Base officials: New Air Force media rules won’t affect MacDill transparency

A KC-135 Stratotanker, a military aerial refueling aircraft, undergoes maintenance at MacDill Air Force Base last year. These planes, which have been flying since President Eisenhower was in office, are now being flown more than twice as much as scheduled because of ongoing foreign conflicts. [LOREN ELLIOTT   |   Times]
A KC-135 Stratotanker, a military aerial refueling aircraft, undergoes maintenance at MacDill Air Force Base last year. These planes, which have been flying since President Eisenhower was in office, are now being flown more than twice as much as scheduled because of ongoing foreign conflicts. [LOREN ELLIOTT | Times]
Published March 14

TAMPA — New restrictions on media engagement shouldn’t impact the flow of public information from MacDill Air Force Base, officials say.

"We don’t anticipate any change in transparency," said Air Force Capt. Jessica Brown, chief spokeswoman for the 6th Air Mobility Wing, the base’s host unit.

Earlier this month, the Air Force issued new rules imposing limits on how and when public affairs officials can talk to the media. The memo, first reported by Defense News, comes amid concerns over competitors like China and Russia finding out what the U.S. military is doing.

"As we engage the public, we must avoid giving insights to our adversaries which could erode our military advantage," the memo said.

MacDill is home to two Air Force wings, two major military commands, dozens of other units and pumps billions into the local economy. With nearly 20,000 employees and residents, the base is a vital part of the community. Restricting the flow of information has raised concerns from at least one organization representing journalists.

"When it comes to unclassified information, the presumption in a democracy should favor disclosure," said John Donnelly, president of the Military Reporters & Editors group. "Ultimately, the proof will be in the execution of this new guidance."

Until Air Force personnel finish new training, base visits, interviews and media embedding are suspended until further notice, according to the memo. Limited exceptions may be approved by the public affairs office of Air Force Secretary Heather Wilson. Even questions about human interest stories and personality profiles have to be referred to a higher headquarters for approval.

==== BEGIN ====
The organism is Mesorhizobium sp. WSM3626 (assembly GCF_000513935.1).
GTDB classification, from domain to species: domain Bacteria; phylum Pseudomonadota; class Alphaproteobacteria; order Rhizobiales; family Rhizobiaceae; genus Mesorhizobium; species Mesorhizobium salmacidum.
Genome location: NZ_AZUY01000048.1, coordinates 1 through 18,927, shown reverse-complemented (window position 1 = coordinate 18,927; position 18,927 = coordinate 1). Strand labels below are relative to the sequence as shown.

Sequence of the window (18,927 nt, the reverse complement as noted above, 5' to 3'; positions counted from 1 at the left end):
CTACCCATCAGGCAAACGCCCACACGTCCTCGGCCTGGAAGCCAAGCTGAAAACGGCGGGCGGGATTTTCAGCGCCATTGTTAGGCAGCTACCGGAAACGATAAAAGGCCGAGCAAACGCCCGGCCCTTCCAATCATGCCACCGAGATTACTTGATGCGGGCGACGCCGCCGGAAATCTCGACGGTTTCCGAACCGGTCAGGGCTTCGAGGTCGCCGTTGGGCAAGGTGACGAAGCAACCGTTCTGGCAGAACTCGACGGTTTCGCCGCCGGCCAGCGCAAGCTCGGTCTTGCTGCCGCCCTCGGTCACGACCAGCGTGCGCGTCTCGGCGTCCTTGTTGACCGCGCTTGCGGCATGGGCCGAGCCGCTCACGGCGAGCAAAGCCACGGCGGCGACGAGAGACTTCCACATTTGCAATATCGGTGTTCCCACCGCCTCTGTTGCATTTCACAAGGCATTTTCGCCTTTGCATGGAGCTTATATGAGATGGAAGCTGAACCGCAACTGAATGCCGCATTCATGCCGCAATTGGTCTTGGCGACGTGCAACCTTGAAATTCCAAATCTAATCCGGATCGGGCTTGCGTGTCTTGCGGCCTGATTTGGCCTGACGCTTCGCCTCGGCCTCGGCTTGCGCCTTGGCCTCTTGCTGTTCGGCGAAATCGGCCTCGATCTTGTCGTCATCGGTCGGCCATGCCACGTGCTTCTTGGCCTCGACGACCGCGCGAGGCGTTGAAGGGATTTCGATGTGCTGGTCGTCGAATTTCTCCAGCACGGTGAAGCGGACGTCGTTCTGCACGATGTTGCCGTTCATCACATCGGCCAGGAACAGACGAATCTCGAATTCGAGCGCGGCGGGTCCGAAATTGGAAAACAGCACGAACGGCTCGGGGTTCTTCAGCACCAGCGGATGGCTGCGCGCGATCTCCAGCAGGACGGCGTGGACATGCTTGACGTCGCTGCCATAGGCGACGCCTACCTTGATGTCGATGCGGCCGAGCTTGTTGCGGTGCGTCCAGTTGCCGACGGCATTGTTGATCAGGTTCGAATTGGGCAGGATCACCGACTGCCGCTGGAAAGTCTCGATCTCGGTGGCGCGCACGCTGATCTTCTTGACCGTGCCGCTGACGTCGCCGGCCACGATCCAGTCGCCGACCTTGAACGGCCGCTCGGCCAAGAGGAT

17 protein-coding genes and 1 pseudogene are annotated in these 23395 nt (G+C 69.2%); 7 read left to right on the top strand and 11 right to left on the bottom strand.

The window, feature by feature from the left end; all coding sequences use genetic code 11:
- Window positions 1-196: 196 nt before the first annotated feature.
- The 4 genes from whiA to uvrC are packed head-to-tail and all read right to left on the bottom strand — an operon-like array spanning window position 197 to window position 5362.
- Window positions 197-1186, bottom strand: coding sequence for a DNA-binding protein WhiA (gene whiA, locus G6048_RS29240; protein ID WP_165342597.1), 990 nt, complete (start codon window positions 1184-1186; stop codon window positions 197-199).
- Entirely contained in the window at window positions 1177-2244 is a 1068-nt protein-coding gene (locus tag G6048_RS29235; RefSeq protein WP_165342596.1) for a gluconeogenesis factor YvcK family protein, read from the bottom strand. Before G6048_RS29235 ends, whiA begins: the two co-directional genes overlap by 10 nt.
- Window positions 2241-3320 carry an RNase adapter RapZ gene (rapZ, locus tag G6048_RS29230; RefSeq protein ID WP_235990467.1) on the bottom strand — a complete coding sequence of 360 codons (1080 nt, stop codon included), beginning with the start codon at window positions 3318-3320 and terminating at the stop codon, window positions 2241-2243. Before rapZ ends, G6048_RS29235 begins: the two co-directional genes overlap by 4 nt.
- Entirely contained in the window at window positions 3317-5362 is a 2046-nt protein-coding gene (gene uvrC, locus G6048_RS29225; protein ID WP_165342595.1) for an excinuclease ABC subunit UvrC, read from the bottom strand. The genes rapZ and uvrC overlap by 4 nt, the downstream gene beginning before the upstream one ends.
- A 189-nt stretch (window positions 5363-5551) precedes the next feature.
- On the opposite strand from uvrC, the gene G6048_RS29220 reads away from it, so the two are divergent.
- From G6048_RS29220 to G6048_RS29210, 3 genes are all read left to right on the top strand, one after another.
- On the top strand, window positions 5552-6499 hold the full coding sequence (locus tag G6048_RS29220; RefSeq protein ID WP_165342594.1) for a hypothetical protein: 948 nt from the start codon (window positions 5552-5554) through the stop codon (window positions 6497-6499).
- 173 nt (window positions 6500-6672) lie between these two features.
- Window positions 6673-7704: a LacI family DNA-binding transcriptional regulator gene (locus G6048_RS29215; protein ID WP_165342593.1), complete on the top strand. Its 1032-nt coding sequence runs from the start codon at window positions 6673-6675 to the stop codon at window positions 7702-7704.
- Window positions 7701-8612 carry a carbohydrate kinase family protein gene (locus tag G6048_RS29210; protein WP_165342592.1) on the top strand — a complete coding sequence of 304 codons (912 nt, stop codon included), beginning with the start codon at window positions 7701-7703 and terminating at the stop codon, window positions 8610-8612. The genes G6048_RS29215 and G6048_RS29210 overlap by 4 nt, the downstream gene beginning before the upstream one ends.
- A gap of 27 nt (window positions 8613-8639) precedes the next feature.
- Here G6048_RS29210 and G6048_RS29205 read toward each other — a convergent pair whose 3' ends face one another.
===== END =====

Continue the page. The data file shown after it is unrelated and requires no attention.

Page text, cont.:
In the case of MacDill, that would mean approval from Air Mobility Command, located at Scott Air Force Base in Illinois.

But "don’t expect our engagement to change," said Brown, the 6th Air Mobility Wing spokeswoman. "We are still very much interested in communicating with our American public and sharing information.’’

Air Force 2nd Lt. Allison Mills, another 6th Air Mobility Wing spokeswoman, said the new rules won’t affect events already organized, including the upcoming Tampa Bay Community AirFest, scheduled for May 12 and 13. And the office is still fielding media inquiries.

Mills said several public affairs officials at the base have already gone through the new training, while the rest will soon. The training, Mills said, was done online and through conference calls.

"This is basically a retraining across the Air Force to ensure we are not crossing into any security information," Mills said.

Air Force officials stress that the measure is temporary.

"We always seek to strike the right balance of sharing information with the public and the need to prevent releasing potentially sensitive operational information that could be used by potential adversaries,’’ said Maj. Korry Leverett, a command spokesman.

While respecting the need for security, it "must be balanced against the need to inform the public, said Donnelly, with the Military Reporters and Editors group, which includes about 300 journalists, public affairs professionals, researchers, academics and students who specialize in national security.

"We worry that the definition of the kind of unclassified information that can be withheld is subjective," said Donnelly, the group’s president. "Given the ambiguity, officials who are wary about their careers may err on the side of withholding information. And in a worse-case scenario, such guidance could be used to justify keeping out of public view data that may simply be embarrassing to the Air Force but that the U.S. citizenry needs to know."

Contact Howard Altman at [email protected] or (813) 225-3112. Follow @haltman

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